Waiting in ‘limbo’ without communication

He was then left with two choices.

He could wait for the complaint to be heard, with no assurance of when it would be considered or whether IRCC would allow him to submit an application based on the Feb. 13 invitation. Or he could delete his existing profile – to which the invitation and complaint are linked – in order to create a new one in the hopes he qualifies for a future round of invitations.

“I’m waiting in limbo right now,” Husain told NEWS 1130 last week.

He recently married and sponsored his wife to come to Canada.

Husain said they are keen to build a life here and are both planning to pursue graduate degrees, which they cannot start without permanent residency exempting them from inflated foreign-student tuition.

“We all come here to basically get educated and then work here and then basically get settled here because it’s such a nice place – everything is just good about it,” he said. “It’s just missing a chance like this is a very tough situation and hard to believe.”

IRCC doesn’t answer ‘glitch’ questions

NEWS 1130 emailed IRCC on Thursday Feb. 18, relating Husain’s story and asking whether technical issues had prevented invitees from submitting permanent residency applications.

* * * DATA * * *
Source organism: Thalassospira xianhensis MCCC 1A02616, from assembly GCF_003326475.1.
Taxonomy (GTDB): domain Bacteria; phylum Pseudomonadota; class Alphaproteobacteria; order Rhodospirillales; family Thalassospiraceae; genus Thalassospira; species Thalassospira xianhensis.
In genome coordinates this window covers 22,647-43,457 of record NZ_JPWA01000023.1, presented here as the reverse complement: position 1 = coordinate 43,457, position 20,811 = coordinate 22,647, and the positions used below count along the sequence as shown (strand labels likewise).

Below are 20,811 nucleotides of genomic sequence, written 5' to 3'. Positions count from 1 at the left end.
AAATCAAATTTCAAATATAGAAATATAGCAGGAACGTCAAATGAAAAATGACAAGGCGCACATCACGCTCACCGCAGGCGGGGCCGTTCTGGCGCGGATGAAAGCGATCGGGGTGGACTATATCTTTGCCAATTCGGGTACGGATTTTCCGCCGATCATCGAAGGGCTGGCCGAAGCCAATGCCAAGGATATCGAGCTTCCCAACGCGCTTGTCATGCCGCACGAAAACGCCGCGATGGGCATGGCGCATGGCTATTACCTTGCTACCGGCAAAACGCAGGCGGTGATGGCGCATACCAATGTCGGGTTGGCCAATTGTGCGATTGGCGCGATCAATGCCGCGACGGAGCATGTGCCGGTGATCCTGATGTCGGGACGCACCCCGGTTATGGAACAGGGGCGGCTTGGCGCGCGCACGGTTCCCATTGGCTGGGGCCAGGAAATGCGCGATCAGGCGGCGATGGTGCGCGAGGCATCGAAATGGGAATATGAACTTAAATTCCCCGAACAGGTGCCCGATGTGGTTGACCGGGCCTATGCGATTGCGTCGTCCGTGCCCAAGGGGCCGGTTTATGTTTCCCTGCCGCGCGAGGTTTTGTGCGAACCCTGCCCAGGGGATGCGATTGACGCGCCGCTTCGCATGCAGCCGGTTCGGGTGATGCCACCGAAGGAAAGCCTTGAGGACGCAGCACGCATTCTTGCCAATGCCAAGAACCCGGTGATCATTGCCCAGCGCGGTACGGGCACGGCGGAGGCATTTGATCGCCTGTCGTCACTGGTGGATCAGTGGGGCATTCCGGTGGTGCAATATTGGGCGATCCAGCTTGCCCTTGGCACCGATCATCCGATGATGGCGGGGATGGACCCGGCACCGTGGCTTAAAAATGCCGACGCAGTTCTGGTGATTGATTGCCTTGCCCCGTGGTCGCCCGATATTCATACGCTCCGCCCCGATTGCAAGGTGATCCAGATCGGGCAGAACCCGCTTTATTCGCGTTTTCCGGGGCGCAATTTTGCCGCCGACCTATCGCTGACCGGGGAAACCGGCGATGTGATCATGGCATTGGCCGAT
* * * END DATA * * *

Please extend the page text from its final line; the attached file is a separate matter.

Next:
The following Monday, after NEWS 1130 followed up, an IRCC spokesperson said the agency “must have completely missed” the initial request and asked for more time to respond.

On Thursday, a spokesperson provided a written statement that did not answer any questions about potential glitches in IRCC’s online application system.

“Due to privacy laws, we cannot comment on an individual’s case without consent,” communications advisor Peter Liang said, suggesting Husain contact the agency’s support centre or complete an online form.

The Feb. 13 draw inviting 27,332 experience-class candidates to apply for permanently residency was the largest in the agency’s history.

“These aspiring Canadians are already established here, possess valuable skills and are giving back to their communities. They are hard at work in some of the most essential parts of our economy and are ready to build their future in Canada,” he said.

‘No real good communication’ with agency, lawyer says

Will Tao, an immigration lawyer based in Vancouver, said the massive draw came without warning and it’s unclear what IRCC plans to do next.

When NEWS 1130 described Husain’s situation to Tao, he said a “technical snafu” was likely to blame.

“From my perspective, there’s no reason he shouldn’t have 90 days to apply for PR and that profile should be live,” Tao said.

Tao said Husain is right to be concerned information related to his complaint could be lost if he deletes his existing profile to create a new one for future draws.

But he said Husain’s story fits into a larger and longstanding issue with IRCC – a seemingly impenetrable bureaucracy that regularly fails to respond to questions and complaints, including from professionals like Tao.

“There’s no real good communication channel with immigration that allows for something like this to be fixed – and that, to me, is a major shortcoming,” he said.